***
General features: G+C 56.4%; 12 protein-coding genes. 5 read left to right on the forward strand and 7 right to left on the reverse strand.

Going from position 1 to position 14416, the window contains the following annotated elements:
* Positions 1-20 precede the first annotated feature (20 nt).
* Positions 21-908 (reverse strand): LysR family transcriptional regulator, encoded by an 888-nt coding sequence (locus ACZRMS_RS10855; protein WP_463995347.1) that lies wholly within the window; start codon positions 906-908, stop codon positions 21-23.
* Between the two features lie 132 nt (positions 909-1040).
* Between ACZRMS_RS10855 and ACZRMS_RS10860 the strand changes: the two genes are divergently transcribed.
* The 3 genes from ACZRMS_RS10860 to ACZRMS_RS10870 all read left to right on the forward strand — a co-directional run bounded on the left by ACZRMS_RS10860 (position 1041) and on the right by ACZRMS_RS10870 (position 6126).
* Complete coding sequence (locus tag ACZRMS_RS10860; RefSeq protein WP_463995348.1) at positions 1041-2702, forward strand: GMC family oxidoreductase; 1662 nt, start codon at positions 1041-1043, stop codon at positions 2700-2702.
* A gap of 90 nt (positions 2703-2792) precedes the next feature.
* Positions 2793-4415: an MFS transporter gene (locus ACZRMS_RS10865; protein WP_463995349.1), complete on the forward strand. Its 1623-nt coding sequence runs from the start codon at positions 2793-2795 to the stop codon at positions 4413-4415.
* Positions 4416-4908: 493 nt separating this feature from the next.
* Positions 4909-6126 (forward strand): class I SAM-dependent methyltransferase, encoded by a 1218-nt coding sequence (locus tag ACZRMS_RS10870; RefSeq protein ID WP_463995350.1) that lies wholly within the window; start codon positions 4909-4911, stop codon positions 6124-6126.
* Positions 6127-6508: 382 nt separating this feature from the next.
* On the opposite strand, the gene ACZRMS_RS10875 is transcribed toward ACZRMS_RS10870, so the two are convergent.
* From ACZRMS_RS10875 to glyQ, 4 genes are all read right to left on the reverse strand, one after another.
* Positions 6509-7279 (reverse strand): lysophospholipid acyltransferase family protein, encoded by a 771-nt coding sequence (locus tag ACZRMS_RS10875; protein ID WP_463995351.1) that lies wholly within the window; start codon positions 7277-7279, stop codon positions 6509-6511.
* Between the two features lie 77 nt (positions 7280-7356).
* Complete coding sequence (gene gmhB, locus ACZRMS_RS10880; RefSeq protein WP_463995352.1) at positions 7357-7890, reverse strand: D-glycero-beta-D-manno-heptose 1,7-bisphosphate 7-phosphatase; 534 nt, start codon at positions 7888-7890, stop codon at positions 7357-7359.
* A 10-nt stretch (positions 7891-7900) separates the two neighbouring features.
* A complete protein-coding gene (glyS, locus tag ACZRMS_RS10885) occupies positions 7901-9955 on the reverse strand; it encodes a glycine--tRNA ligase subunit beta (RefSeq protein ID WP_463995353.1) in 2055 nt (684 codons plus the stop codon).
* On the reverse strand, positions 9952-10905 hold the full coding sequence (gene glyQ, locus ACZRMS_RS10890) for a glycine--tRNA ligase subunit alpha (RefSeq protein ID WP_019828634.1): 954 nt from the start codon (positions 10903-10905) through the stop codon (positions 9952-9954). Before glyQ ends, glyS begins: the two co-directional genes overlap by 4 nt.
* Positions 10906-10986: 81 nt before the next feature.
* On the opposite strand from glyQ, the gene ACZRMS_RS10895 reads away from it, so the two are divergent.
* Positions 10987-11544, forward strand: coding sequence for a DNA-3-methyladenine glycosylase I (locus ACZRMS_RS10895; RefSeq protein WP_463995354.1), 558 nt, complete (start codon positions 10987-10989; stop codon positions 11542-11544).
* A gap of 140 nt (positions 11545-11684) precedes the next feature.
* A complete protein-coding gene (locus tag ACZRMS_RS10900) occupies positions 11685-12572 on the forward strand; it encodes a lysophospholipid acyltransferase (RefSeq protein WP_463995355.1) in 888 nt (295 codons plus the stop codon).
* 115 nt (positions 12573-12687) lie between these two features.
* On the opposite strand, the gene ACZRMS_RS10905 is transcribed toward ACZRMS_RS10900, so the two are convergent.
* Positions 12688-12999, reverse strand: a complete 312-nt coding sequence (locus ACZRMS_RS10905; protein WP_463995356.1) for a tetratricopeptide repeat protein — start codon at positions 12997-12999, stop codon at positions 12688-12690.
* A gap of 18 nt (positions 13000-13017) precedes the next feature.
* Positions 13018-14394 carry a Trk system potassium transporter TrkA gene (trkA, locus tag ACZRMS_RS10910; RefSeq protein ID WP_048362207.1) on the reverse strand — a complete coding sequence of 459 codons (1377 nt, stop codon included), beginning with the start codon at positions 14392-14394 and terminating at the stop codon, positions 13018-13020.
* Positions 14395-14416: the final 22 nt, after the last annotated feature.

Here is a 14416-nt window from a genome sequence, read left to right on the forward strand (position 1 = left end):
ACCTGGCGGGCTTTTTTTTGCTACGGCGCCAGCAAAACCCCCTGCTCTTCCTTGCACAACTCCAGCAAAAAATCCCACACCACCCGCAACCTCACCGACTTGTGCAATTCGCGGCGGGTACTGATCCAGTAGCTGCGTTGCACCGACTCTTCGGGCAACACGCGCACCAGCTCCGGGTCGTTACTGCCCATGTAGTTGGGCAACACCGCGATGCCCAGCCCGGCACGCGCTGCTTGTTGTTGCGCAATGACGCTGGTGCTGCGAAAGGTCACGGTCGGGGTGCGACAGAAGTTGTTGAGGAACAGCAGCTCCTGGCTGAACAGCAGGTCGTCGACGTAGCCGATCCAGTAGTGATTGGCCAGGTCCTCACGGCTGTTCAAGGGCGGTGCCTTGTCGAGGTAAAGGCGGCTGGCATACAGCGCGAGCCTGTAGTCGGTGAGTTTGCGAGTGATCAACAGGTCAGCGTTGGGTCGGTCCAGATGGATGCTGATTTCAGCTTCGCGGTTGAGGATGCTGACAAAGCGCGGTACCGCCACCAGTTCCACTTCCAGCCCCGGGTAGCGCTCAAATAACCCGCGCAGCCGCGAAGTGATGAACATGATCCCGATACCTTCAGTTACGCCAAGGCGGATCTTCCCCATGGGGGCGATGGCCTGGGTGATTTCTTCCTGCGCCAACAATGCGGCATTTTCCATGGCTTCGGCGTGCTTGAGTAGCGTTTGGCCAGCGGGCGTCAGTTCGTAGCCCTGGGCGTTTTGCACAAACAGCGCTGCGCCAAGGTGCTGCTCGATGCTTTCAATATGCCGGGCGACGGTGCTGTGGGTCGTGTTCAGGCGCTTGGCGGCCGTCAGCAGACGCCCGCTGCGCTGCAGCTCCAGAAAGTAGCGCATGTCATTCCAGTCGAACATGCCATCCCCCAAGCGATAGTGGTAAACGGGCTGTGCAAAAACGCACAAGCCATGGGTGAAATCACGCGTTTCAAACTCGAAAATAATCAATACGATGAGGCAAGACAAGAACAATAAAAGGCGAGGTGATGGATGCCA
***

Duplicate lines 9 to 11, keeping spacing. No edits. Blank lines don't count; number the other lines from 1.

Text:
* A gap of 90 nt (positions 2703-2792) precedes the next feature.
* Positions 2793-4415: an MFS transporter gene (locus ACZRMS_RS10865; protein WP_463995349.1), complete on the forward strand. Its 1623-nt coding sequence runs from the start codon at positions 2793-2795 to the stop codon at positions 4413-4415.
* Positions 4416-4908: 493 nt separating this feature from the next.